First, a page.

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E90 M3 (Sedan) | E92 M3 (Coupe) | E93 M3 (Convertible) (2008-2013) {Engine: S65 - Max Hp: 414 hp (420 hp Euro) at 8,300 rpm / 295 lb/ft at 3,900 rpm}


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Old Mon, Jan-02-2017, 09:16:34 PM   #51
PencilGeek
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Default Re: New m3 and rod bearings

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Originally Posted by Rez View Post
Assuming that majority of cars with original BMW bearing won't fail, almost all the bearings removed looked "bad". The question was asked because the original bearings are largely being judged by their appearance, excessive wear. It is not clear if any of the bearings that were replaced were distant to fail, it is mainly an assumption.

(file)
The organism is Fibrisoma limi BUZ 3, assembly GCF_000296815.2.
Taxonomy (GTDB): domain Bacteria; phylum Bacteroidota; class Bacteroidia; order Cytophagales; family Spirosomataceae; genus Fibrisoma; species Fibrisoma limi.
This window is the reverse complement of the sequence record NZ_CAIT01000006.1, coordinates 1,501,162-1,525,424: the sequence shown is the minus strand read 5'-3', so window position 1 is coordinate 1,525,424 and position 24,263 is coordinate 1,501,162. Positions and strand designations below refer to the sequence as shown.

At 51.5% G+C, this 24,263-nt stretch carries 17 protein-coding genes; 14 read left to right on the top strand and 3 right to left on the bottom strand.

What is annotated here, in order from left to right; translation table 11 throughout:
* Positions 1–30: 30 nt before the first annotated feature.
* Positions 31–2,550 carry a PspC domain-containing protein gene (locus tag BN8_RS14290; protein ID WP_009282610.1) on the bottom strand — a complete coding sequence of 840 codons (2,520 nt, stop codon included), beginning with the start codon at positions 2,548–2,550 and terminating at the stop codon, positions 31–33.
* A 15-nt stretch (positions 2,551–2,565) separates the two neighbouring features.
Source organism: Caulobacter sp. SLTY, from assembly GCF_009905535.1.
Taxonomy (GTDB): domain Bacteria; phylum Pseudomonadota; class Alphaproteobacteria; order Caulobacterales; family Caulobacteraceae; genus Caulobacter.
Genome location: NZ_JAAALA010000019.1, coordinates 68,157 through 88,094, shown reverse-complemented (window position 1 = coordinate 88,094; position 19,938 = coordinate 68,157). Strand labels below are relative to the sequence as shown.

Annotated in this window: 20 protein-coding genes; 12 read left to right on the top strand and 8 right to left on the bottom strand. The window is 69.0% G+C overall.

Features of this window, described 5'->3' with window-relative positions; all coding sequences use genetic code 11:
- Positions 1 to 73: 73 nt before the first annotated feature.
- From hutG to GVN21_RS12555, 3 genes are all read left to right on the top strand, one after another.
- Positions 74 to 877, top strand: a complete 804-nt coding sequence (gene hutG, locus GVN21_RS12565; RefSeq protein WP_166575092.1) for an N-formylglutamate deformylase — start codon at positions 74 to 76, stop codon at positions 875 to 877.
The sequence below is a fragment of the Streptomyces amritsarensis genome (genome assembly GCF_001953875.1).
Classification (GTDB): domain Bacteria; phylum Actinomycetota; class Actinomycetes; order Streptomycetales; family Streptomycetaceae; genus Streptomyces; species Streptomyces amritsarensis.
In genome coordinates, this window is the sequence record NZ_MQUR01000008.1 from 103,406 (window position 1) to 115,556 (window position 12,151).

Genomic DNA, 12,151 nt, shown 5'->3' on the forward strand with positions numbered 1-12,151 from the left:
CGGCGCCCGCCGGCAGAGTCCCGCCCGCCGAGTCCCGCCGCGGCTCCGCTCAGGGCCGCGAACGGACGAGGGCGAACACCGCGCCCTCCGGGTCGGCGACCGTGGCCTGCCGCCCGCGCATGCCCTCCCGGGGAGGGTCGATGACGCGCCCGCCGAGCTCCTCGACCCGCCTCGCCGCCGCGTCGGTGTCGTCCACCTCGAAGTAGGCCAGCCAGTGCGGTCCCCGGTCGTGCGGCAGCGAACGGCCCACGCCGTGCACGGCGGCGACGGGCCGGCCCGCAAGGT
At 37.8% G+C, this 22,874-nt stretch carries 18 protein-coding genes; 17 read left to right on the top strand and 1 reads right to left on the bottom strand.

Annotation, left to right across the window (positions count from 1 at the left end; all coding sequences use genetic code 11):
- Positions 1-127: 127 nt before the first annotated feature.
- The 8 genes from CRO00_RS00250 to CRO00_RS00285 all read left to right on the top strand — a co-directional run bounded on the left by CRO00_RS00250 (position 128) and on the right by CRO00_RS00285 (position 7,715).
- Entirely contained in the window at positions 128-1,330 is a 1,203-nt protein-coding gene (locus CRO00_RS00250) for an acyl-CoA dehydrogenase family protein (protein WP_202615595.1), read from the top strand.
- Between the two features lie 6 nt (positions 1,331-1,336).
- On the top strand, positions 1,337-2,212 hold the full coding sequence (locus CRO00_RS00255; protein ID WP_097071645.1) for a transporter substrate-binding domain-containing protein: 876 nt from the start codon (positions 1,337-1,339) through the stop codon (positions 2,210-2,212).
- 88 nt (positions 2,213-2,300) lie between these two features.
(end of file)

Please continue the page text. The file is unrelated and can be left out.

Many bearings that have been replaced have been deemed on the verge of imminent failure. Beatings that are wiped all 180 degrees down to copper are on the verge of imminent failure. There's been plenty of these seen.

Quote:
It is nice to look at the graphs and analysis that you provided but the ultimate proof is cars with BE bearings showing statistically less failure than original ones. I am also curious to see how they look compared with original ones after similar mileage of driving.
It will take a few years before anything like this will be available.

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Why would you think BMW did not do what you have done with all their resources and reputation on the line? Why would they spec the bearings so tight for it to fail on their super expensive engines?